“My instructor went down and there were five seconds of sheer panic, but as soon as I was down I was fine, thinking I’m in this world now; I can join this club with people doing this really cool sport.”
As it turned out, working life intruded, and apart from a few more dives in Cornwall and on a holiday in Malaysia Patrick had no time to pursue the sport. “I’d done the course so that I could go scuba-diving on holiday, but also in case opportunities arose at work,” he says.
Trouble is, they didn’t. Patrick, who is now 32, continued working in TV?wildlife film-making for the next 10 years.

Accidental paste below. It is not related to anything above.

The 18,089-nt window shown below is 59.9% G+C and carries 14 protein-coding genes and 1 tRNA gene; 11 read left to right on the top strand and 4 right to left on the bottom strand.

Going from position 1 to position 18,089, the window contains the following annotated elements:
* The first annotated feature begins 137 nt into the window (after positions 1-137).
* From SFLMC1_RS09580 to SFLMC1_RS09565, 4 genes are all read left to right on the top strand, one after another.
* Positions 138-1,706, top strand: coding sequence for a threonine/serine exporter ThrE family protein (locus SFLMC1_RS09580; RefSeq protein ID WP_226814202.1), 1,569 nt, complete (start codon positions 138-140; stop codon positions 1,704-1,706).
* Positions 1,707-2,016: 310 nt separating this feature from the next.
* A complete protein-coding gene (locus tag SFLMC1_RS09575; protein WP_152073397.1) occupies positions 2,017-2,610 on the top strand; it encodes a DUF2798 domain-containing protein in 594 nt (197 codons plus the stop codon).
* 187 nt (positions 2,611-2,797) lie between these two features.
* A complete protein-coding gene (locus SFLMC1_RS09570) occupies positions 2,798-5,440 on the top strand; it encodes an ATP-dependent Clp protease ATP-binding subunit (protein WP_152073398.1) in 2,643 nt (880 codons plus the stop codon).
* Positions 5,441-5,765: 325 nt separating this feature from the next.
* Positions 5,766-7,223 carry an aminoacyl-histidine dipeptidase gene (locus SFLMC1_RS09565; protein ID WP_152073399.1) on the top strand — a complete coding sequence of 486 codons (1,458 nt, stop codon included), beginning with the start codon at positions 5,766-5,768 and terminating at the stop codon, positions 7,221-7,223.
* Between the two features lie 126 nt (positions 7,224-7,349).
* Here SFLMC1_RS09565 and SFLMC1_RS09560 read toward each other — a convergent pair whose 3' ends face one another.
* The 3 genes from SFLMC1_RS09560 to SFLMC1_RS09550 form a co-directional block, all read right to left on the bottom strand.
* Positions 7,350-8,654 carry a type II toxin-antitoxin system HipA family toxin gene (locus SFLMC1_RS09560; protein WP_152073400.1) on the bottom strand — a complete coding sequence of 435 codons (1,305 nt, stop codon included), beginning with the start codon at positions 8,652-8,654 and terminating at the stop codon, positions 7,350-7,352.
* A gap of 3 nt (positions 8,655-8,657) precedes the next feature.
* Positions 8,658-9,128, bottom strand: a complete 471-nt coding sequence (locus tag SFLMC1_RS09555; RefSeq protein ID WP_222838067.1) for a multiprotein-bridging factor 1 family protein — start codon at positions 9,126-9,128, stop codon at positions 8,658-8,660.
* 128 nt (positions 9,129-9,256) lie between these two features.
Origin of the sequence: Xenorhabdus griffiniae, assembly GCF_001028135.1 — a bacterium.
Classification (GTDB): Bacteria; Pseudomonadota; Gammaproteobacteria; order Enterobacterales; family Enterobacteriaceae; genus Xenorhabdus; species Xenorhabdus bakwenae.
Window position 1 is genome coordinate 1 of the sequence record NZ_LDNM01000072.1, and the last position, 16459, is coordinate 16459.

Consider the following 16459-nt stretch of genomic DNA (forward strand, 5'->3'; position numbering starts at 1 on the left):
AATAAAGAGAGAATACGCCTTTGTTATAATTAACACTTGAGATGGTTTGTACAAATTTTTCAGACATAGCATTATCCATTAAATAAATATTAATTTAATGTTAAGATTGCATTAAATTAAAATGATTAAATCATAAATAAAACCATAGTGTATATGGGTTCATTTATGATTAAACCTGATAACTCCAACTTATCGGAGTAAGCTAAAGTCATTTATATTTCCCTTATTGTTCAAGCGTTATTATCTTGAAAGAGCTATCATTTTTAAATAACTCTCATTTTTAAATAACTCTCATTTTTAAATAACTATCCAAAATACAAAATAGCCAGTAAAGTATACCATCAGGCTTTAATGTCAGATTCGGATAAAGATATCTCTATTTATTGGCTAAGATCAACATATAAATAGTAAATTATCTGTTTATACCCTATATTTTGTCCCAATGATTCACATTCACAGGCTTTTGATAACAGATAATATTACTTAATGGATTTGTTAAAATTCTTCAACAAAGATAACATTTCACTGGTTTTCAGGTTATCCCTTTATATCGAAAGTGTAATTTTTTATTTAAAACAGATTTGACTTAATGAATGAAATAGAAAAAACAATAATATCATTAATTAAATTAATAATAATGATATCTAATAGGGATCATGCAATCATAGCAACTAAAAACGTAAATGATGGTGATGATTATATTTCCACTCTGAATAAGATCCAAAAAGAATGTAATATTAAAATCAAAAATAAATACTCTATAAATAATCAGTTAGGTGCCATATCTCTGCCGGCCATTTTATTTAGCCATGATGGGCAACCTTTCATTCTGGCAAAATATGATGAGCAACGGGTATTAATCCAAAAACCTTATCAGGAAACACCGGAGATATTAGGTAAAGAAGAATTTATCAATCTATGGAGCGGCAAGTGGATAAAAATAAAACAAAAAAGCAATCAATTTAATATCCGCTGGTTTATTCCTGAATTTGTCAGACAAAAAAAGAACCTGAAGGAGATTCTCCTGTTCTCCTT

In 2010 some online episodes he had written and presented to accompany the David Attenborough series Madagascar caught the eye of the right producers, and he became a frontman.

PATRICK’S COMBINATION of deep scientific knowledge and a light-hearted approach meant that his work was in demand, and over the years he has presented programmes about animals of all sorts for the BBC and, more recently, for Sky too. But apart from specials on archerfish and octopuses, these mostly seemed to be about animals living above the waterline.
“Then one of my producers asked me: ‘If you could come up with a show, what would it be?’ And I said I’d love to make a show where I was swimming with killer whales. He said: ‘OK, swimming with big beasts kind of thing’.
“In fact the commissioners didn’t really take to it; they thought it was too under water, so we broadened it but managed to keep the underwater sequences – cage-diving with great white sharks, freediving with whales and swimming alongside a whale shark.”